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Babylon Village puts a hold on large residential subdivisions

Six residents spoke in favor of the proposed law, which wouldn't stop a proposed subdivision on their street, but would prevent it from happening in the future.

Babylon Village Municipal Hall on Main Street on

Babylon Village Municipal Hall on Main Street on Aug. 17, 2011. Photo Credit: T.C. McCarthy

To prevent more dense development, the Village of Babylon has placed a one-year moratorium on landowners subdividing large residential lots.

The mayor and trustees voted unanimously Tuesday to enact the temporary ban, which applies to new applications for subdividing residential lots with parcels starting at 11,000 square feet, which is the village's largest zoning category.

Subdividing a lot allows a builder to construct a second house, making for denser streets.

“I think you lose the ambience of the neighborhood,” Mayor Ralph Scordino said last month.

The board held a public hearing before its vote, during which six residents from Peninsula Drive spoke in favor of the proposed law, which wouldn’t stop a proposed subdivision on their street, but would prevent it from happening in the future. None spoke against the proposal.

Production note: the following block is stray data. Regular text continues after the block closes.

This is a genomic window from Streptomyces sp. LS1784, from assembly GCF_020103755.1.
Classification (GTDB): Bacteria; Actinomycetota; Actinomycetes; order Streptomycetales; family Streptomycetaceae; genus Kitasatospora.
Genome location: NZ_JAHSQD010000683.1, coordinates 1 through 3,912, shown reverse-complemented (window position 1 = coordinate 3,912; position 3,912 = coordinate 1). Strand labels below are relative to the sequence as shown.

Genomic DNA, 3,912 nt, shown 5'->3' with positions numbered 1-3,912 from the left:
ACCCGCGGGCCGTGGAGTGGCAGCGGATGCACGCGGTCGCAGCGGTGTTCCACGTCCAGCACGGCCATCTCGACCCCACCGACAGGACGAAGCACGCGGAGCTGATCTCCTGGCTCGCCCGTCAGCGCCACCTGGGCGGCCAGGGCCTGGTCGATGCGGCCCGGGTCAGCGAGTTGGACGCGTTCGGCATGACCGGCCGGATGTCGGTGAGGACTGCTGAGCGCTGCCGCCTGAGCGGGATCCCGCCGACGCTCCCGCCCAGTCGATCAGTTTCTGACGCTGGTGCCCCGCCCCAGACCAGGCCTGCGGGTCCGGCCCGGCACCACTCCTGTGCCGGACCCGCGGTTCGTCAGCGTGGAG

A.J. Sweeney lives next door to a lot whose owner is seeking several variances from the village zoning board of appeals to build a second house.

“For the beauty and the oversize lots, I’m in favor of the moratorium to protect that,” he said.

Tom Kilkenny has lived on the street for 30 years and said several large houses have been torn down in recent years and replaced with even larger ones that are closer to their neighbors.

While the moratorium wouldn’t stop that, he lamented the changes.

“We’re losing the beauty of the block,” he said.

The largest parcels are easiest and most likely to subdivide, but smaller parcels, like those zoned at a minimum of 9,000 square feet, can also be split as long as they meet the requirements to do so and are not subject to the moratorium.

Village attorney Gerard Glass said during the one-year moratorium, the board will “evaluate whether or not changes are needed to the zoning laws.”

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